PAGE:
More than a year ago, Congress passed law HR 22, which resulted in IRC section 7345 “Revocation or denial of passport in case of certain tax delinquencies”
This is a far-reaching law which covers all taxpayers owing more than $50,000 in back taxes. The intent of the taxpayer to leave the country is not a criterion, nor is it limited to criminal cases, civil penalties are enough.
Before the IRS can revoke your passport, or prevent you from obtaining a new one, these seriously delinquent tax debt needs to be debt for which a:
- Notice of federal tax lien has been filed by the government and all administrative remedies under IRC § 6320 have lapsed or been exhausted or
- Levy has been issued by the government
Some tax debt is not included in determining seriously delinquent tax debt even if it gets to the point described above. It includes tax debt:
- Being paid in a timely manner under an installment agreement entered into with the IRS
- Being paid in a timely manner under an offer in compromise accepted by the IRS or a settlement agreement entered into with the Justice Department
- For which a collection due process hearing is timely requested in connection with a levy to collect the debt
- For which collection has been suspended because a request for innocent spouse relief under IRC § 6015 has been made
It’s not all tax debt that will be enough to revoke a passport: the IRS must complete certain steps before a debt can reach the status of “seriously delinquent tax debt”. For instance, a notice of deficiency should be issued.
Before denying a passport, the Department of State will hold your application for 90 days to allow you to either pay your tax debt, resolve a certification issue (if the IRS asked for such application to be denied when it was the case, either the tax was not owed or it felt in one of the exceptions) or enter into a payment agreement with the IRS.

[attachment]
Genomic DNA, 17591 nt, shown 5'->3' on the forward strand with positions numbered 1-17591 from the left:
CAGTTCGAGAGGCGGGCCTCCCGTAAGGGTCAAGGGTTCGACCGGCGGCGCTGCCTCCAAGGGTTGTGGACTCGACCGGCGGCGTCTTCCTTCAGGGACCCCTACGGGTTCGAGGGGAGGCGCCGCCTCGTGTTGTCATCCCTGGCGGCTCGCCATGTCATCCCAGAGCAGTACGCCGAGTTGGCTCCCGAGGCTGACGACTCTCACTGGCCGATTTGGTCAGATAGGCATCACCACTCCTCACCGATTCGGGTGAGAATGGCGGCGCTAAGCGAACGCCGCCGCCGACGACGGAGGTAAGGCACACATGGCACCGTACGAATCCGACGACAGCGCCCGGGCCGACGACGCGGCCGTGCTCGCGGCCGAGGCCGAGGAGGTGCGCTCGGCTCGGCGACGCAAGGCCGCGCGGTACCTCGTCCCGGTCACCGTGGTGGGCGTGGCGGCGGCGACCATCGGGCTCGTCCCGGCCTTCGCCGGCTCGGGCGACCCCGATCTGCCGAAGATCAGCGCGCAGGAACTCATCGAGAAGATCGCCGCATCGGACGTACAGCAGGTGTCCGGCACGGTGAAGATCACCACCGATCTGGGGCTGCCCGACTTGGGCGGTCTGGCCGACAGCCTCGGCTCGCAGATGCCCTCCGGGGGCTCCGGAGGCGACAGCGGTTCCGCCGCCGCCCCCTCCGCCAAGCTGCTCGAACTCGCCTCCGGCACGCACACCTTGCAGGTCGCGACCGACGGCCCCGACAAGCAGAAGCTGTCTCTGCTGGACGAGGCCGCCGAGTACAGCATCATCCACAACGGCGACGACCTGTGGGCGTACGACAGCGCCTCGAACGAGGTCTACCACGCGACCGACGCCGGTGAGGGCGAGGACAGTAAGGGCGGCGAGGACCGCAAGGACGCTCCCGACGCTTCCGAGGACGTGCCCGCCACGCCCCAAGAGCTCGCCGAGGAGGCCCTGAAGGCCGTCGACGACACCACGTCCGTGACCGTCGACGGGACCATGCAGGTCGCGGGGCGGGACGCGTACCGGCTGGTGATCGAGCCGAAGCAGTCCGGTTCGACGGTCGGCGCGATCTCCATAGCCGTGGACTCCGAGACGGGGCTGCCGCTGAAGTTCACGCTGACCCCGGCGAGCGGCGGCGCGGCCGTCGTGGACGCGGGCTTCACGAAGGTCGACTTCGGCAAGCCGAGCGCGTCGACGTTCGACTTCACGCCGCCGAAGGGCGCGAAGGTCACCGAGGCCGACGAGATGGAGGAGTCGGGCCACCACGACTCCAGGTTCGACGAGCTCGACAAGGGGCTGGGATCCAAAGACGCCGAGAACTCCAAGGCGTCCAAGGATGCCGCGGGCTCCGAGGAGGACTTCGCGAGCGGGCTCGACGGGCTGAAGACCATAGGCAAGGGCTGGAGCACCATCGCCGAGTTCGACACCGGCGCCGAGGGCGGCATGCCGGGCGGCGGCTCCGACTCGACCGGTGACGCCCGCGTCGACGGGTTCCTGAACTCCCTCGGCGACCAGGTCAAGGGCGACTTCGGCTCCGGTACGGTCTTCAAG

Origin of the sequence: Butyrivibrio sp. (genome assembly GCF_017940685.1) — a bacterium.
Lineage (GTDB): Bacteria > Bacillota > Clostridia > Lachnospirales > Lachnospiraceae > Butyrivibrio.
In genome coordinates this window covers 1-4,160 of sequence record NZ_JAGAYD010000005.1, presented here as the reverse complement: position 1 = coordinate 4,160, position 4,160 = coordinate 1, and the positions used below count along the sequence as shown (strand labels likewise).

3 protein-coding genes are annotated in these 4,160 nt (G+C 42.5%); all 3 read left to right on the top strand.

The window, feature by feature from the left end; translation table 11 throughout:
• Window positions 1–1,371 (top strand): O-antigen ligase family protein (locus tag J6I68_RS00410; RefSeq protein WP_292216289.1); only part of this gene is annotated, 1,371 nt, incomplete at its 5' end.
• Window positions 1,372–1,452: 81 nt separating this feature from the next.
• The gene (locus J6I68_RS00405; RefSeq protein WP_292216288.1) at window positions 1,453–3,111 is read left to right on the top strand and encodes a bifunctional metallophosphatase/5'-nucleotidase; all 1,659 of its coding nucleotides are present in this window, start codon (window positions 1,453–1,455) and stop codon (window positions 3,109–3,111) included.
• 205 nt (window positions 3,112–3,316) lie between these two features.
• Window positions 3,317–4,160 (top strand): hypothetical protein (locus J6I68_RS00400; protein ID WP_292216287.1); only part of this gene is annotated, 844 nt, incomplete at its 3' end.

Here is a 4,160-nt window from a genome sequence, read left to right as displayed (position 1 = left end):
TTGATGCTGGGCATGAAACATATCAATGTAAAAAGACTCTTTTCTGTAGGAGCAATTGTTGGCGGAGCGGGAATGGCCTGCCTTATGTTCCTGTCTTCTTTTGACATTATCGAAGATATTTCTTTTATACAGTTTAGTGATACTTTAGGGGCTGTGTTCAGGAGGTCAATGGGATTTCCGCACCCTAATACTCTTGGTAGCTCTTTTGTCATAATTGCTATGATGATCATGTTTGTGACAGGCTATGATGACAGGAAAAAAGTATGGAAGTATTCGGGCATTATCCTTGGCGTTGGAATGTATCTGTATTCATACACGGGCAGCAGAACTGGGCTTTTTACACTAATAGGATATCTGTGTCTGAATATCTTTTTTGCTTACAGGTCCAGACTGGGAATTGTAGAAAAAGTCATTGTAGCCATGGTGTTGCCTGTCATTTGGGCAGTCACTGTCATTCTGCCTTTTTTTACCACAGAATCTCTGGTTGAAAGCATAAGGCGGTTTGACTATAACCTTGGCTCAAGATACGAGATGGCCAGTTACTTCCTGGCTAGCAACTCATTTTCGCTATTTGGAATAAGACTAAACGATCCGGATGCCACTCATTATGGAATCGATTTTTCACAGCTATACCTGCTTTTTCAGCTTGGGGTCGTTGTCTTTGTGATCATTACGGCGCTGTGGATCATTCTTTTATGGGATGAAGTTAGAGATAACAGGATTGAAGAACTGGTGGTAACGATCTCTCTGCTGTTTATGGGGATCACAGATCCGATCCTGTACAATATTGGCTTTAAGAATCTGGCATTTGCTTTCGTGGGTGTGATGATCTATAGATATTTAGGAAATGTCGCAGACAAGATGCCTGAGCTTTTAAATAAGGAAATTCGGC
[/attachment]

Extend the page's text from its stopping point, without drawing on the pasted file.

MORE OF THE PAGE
That said, this 90 days period applies for applications for new passports. Revocation of existing passports would not be subject to any grace period.
While it may seem that the $50,000 is out of reach for most taxpayers, it does include penalties, both penalties assessed under the Internal Revenue Code (which include a few $10,000 penalties for failure to file a form 5471 or a form 3520) as well as the FBAR penalties (also ranging from $10,000 per unreported account to 50% of the account balance), making it easy to reach $50,000.
While the law was passed in late 2015, it is only since February 2017 that the IRS and the Department of State issued the regulations to allow for the two administration to coordinate the implementation of that law.
The IRS has not yet started certifying tax debt to the State Department. Its website states that certifications to the State Department will begin in January 2018. You can check this page to see the current status.
A crucial question will have to do with the internal work that the IRS will have to go thru in order to identify and certify the tax debt. The IRS has many systems listing tax owing, and information may become stale, not reflecting the current status of a debt. Likewise, after certification, the question will remain on the IRS to properly inform the Department of State once a taxpayer has resolved his/her “seriously delinquent tax debt”.
It is a therefore recommended for taxpayers to make arrangements with the IRS such as establishing a payment plan to insure that they are not flagged as such since removing the “seriously delinquent tax debt” classification might not be straight forward.
Prior to revocation, the Department of State will make the passport valid only for travel to the United States. Or it could likewise issue a limited validity passport valid only for travel to the United States.
As such, a US citizen will still be able to travel back to the United States.
It is still possible to comply, contact us now at 1040 Abroad.